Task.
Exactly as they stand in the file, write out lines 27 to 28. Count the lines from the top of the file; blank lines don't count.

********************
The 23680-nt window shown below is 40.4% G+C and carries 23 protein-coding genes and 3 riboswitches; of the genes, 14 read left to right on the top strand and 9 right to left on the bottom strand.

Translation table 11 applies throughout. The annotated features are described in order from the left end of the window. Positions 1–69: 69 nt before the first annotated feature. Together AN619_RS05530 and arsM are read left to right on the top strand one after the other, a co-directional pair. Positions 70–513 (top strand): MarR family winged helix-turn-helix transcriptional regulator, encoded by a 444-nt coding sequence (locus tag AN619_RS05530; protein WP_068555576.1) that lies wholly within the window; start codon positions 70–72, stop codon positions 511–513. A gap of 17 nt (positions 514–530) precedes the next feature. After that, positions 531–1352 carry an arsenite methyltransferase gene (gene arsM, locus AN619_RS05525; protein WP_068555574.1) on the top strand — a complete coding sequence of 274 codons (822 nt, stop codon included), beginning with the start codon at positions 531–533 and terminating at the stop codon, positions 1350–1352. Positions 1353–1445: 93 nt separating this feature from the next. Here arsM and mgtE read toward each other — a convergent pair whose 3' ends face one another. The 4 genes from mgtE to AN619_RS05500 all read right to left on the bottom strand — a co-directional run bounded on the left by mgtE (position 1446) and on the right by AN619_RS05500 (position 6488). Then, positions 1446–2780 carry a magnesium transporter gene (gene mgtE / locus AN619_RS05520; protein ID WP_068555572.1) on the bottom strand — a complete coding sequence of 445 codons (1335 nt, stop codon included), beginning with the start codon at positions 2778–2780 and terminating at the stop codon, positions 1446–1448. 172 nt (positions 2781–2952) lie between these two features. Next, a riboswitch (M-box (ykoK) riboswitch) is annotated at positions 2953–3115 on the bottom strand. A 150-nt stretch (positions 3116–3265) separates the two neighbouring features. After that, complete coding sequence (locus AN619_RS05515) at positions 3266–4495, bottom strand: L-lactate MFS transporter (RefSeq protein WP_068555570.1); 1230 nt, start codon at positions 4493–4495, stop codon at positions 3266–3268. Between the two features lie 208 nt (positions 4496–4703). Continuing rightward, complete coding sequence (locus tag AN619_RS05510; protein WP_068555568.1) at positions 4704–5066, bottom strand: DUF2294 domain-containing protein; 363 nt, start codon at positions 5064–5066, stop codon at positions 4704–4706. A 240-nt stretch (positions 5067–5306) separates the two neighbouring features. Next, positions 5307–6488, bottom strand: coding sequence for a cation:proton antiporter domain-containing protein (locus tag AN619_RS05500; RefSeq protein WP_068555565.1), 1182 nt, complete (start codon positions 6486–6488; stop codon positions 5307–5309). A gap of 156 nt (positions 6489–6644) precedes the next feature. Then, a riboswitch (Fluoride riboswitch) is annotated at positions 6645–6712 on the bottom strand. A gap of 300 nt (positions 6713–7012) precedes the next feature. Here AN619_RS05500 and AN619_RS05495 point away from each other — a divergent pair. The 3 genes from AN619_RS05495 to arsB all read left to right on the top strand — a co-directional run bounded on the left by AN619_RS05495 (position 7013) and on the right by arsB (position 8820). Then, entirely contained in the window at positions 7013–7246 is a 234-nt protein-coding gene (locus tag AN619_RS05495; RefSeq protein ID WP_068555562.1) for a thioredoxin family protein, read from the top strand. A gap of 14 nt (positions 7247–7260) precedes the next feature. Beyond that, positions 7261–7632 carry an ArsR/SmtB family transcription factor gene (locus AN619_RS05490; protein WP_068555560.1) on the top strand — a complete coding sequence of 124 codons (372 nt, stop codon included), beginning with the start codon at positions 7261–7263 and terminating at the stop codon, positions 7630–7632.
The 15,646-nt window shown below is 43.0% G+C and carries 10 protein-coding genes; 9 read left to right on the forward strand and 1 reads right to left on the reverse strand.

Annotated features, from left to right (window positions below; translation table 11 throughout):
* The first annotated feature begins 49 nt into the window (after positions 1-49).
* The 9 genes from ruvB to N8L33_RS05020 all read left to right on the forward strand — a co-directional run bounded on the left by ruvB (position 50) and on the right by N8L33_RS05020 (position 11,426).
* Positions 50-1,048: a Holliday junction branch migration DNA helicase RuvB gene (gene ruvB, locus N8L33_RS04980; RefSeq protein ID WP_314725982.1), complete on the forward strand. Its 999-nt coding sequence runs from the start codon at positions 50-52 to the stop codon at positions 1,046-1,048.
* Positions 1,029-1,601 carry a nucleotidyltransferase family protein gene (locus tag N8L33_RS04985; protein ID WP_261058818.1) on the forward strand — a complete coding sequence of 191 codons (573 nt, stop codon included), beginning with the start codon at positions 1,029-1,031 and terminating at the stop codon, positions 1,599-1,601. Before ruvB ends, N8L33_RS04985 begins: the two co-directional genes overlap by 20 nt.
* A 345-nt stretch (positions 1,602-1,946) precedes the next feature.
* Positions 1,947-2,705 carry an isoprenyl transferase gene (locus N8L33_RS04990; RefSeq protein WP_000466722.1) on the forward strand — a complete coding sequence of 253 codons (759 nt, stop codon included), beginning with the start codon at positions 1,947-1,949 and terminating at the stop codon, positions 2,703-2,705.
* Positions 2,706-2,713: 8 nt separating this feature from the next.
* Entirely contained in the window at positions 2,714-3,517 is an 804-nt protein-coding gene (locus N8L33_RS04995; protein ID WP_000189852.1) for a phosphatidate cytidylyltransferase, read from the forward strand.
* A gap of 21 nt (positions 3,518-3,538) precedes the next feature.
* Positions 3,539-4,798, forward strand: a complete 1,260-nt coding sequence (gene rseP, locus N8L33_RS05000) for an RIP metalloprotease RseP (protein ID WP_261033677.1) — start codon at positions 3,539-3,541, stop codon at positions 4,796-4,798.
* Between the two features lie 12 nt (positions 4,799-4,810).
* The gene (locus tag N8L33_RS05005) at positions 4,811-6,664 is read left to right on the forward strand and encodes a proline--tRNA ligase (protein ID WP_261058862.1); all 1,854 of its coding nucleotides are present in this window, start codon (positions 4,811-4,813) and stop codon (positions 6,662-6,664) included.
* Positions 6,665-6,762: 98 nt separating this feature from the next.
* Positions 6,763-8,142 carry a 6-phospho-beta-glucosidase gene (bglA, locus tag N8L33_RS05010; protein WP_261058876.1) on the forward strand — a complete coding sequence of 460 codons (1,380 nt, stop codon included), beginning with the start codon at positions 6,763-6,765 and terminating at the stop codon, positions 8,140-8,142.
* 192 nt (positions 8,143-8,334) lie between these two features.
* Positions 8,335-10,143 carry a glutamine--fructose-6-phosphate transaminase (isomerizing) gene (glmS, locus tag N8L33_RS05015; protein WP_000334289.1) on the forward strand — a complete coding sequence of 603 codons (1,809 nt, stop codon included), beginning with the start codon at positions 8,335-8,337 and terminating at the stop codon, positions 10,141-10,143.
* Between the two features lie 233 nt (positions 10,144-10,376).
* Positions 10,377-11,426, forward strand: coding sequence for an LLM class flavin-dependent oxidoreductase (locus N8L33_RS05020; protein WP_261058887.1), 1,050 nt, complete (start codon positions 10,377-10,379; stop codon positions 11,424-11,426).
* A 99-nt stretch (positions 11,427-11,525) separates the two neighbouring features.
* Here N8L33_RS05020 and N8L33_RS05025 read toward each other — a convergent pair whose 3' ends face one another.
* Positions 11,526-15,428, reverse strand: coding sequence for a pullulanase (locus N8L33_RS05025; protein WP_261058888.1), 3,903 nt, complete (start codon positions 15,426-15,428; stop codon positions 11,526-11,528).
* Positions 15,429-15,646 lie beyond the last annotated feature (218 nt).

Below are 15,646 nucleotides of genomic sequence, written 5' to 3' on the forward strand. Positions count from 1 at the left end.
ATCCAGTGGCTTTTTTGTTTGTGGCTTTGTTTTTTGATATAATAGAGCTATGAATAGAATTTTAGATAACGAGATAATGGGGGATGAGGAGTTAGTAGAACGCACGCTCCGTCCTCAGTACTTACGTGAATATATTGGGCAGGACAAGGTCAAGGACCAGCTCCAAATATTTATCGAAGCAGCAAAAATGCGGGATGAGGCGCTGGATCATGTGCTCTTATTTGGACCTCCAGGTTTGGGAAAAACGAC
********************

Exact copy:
Below are 15,646 nucleotides of genomic sequence, written 5' to 3' on the forward strand. Positions count from 1 at the left end.
ATCCAGTGGCTTTTTTGTTTGTGGCTTTGTTTTTTGATATAATAGAGCTATGAATAGAATTTTAGATAACGAGATAATGGGGGATGAGGAGTTAGTAGAACGCACGCTCCGTCCTCAGTACTTACGTGAATATATTGGGCAGGACAAGGTCAAGGACCAGCTCCAAATATTTATCGAAGCAGCAAAAATGCGGGATGAGGCGCTGGATCATGTGCTCTTATTTGGACCTCCAGGTTTGGGAAAAACGAC